Date of Award


Degree Type


Degree Name

Doctor of Philosophy (PhD)



First Advisor

Vjollca Sadiraj

Second Advisor

James Cox

Third Advisor

Thomas Mroz

Fourth Advisor

Michael Kummer


The broad goal of this research is to understand the implications of various institutional environments on social welfare and equity through laboratory experiments. In the first chapter, I analyze pricing structures and market behavior in markets with two-sided platforms, and for my second chapter, I explore the determinants of giving behavior in dictator game experiments.

Recent court battles between Amazon and publishing companies over the control of ebook sales prices prompted the research question for my first chapter about the welfare effects of different types of pricing schemes in two-sided markets, where the presence of indirect network effects plays a crucial role unlike in traditional, one-sided markets. I conduct a novel, two-sided market experiment with competing platforms, sellers, and buyers to compare two pricing schemes: (1) the agency pricing scheme and (2) the platform pricing scheme. Under the agency pricing scheme, sellers retain control of prices over their goods or services (e.g. Amazon Marketplace), whereas, under the platform pricing scheme, platforms have control over prices (e.g. Uber). I also allow subjects to chat with one another in another set of treatments and find that communication leads to collusive behavior but only in the Agency Pricing Treatment. My findings suggest that the platforms’ lack of perfect information on the sellers’ costs as well as the less accommodating learning environment for platforms under platform pricing leads to lower market efficiency under the Platform Pricing Treatment than the Agency Pricing Treatment. As a result, policymakers may want to consider the role that information asymmetry plays across the two pricing schemes in their regulations of two-sided markets.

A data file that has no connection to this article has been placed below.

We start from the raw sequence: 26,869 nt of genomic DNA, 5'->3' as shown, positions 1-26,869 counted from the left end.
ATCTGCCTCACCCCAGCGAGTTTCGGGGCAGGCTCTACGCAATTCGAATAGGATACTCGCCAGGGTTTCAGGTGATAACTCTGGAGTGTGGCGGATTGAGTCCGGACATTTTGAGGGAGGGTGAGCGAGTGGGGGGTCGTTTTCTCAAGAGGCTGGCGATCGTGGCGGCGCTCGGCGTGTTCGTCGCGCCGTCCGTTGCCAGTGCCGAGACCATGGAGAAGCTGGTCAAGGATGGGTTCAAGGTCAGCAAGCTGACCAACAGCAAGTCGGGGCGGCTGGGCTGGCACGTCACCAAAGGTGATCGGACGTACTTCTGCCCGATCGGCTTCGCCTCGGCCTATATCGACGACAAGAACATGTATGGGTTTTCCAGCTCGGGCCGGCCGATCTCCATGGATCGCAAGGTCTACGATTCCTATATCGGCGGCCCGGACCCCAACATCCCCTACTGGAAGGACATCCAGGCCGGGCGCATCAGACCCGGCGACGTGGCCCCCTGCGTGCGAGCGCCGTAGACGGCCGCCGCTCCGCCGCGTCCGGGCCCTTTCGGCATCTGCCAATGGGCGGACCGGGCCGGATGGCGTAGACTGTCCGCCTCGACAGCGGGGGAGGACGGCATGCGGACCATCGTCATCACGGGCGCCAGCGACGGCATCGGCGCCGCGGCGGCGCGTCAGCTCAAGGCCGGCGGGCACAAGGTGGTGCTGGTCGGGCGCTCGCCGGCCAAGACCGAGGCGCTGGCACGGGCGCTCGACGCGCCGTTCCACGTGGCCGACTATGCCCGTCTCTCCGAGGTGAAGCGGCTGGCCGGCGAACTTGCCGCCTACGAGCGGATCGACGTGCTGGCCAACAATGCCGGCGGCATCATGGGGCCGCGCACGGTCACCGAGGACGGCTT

My second chapter, joint work with Dr. James Cox, Dr. Vjollca Sadiraj, and Sean Bokelmann, is a meta-study of dictator game experiments. Using metadata collected by Engel (2011) from 620 dictator games from 131 papers, we explore the determinants of giving behavior and test the theory of “moral reference points”—introduced by Cox et. al (2017)—to explain giving behavior. Cox et al. (2017) define the moral reference points as an observable feature of opportunity sets (in dictator games) that captures information on the players’ endowments and the dictator’s action space. We update Engel’s (2011) data with additional information on the initial endowments and the minimal expectation points (via maximum and minimum amounts that the dictators can give or take) in order to calculate the moral reference points for each treatment.

Using this updated data, we re-estimate Engel’s (2011) regression and meta-regression analyses and compare results to those when we include the moral reference points as covariates. Our results support the moral monotonicity hypothesis, the main defining characteristic of Cox et al.’s (2017) theory of moral reference points. Our findings have implications for the literature on charitable giving and altruistic behavior.